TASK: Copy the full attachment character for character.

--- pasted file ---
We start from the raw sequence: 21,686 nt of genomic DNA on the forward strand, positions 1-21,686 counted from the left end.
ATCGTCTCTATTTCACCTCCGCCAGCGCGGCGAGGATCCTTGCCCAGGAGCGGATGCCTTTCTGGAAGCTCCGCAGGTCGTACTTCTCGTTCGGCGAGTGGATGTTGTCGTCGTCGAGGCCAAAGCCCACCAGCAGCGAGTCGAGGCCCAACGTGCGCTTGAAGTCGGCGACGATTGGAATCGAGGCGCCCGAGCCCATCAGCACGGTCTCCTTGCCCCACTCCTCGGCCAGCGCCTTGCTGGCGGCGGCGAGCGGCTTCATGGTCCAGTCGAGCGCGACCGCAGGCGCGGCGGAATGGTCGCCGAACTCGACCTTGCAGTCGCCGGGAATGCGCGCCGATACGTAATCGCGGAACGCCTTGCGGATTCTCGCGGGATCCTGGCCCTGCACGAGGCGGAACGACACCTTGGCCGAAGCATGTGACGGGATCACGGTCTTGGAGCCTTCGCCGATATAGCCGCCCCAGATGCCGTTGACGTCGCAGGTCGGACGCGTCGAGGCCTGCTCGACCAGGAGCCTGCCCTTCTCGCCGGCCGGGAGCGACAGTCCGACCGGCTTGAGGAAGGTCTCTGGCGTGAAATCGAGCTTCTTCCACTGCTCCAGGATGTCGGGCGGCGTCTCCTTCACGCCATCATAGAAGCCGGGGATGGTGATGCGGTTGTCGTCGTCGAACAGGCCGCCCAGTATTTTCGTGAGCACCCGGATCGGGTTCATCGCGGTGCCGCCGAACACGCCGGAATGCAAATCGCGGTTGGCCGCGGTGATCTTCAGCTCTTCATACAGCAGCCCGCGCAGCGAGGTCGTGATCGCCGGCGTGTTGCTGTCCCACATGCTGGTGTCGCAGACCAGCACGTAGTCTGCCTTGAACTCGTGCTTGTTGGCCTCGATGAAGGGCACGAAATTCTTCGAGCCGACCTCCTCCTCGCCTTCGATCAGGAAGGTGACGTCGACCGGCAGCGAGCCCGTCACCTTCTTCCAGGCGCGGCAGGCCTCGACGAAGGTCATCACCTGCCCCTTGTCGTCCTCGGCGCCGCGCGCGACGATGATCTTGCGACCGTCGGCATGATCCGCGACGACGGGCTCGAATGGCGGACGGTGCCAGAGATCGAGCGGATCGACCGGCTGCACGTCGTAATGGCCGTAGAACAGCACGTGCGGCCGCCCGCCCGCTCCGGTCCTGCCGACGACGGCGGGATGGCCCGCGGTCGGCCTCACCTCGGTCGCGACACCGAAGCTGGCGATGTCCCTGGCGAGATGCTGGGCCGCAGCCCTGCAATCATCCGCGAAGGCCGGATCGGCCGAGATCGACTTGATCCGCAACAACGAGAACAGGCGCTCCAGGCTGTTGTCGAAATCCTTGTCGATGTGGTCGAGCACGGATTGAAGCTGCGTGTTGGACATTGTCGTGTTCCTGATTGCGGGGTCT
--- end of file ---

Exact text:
We start from the raw sequence: 21,686 nt of genomic DNA on the forward strand, positions 1-21,686 counted from the left end.
ATCGTCTCTATTTCACCTCCGCCAGCGCGGCGAGGATCCTTGCCCAGGAGCGGATGCCTTTCTGGAAGCTCCGCAGGTCGTACTTCTCGTTCGGCGAGTGGATGTTGTCGTCGTCGAGGCCAAAGCCCACCAGCAGCGAGTCGAGGCCCAACGTGCGCTTGAAGTCGGCGACGATTGGAATCGAGGCGCCCGAGCCCATCAGCACGGTCTCCTTGCCCCACTCCTCGGCCAGCGCCTTGCTGGCGGCGGCGAGCGGCTTCATGGTCCAGTCGAGCGCGACCGCAGGCGCGGCGGAATGGTCGCCGAACTCGACCTTGCAGTCGCCGGGAATGCGCGCCGATACGTAATCGCGGAACGCCTTGCGGATTCTCGCGGGATCCTGGCCCTGCACGAGGCGGAACGACACCTTGGCCGAAGCATGTGACGGGATCACGGTCTTGGAGCCTTCGCCGATATAGCCGCCCCAGATGCCGTTGACGTCGCAGGTCGGACGCGTCGAGGCCTGCTCGACCAGGAGCCTGCCCTTCTCGCCGGCCGGGAGCGACAGTCCGACCGGCTTGAGGAAGGTCTCTGGCGTGAAATCGAGCTTCTTCCACTGCTCCAGGATGTCGGGCGGCGTCTCCTTCACGCCATCATAGAAGCCGGGGATGGTGATGCGGTTGTCGTCGTCGAACAGGCCGCCCAGTATTTTCGTGAGCACCCGGATCGGGTTCATCGCGGTGCCGCCGAACACGCCGGAATGCAAATCGCGGTTGGCCGCGGTGATCTTCAGCTCTTCATACAGCAGCCCGCGCAGCGAGGTCGTGATCGCCGGCGTGTTGCTGTCCCACATGCTGGTGTCGCAGACCAGCACGTAGTCTGCCTTGAACTCGTGCTTGTTGGCCTCGATGAAGGGCACGAAATTCTTCGAGCCGACCTCCTCCTCGCCTTCGATCAGGAAGGTGACGTCGACCGGCAGCGAGCCCGTCACCTTCTTCCAGGCGCGGCAGGCCTCGACGAAGGTCATCACCTGCCCCTTGTCGTCCTCGGCGCCGCGCGCGACGATGATCTTGCGACCGTCGGCATGATCCGCGACGACGGGCTCGAATGGCGGACGGTGCCAGAGATCGAGCGGATCGACCGGCTGCACGTCGTAATGGCCGTAGAACAGCACGTGCGGCCGCCCGCCCGCTCCGGTCCTGCCGACGACGGCGGGATGGCCCGCGGTCGGCCTCACCTCGGTCGCGACACCGAAGCTGGCGATGTCCCTGGCGAGATGCTGGGCCGCAGCCCTGCAATCATCCGCGAAGGCCGGATCGGCCGAGATCGACTTGATCCGCAACAACGAGAACAGGCGCTCCAGGCTGTTGTCGAAATCCTTGTCGATGTGGTCGAGCACGGATTGAAGCTGCGTGTTGGACATTGTCGTGTTCCTGATTGCGGGGTCT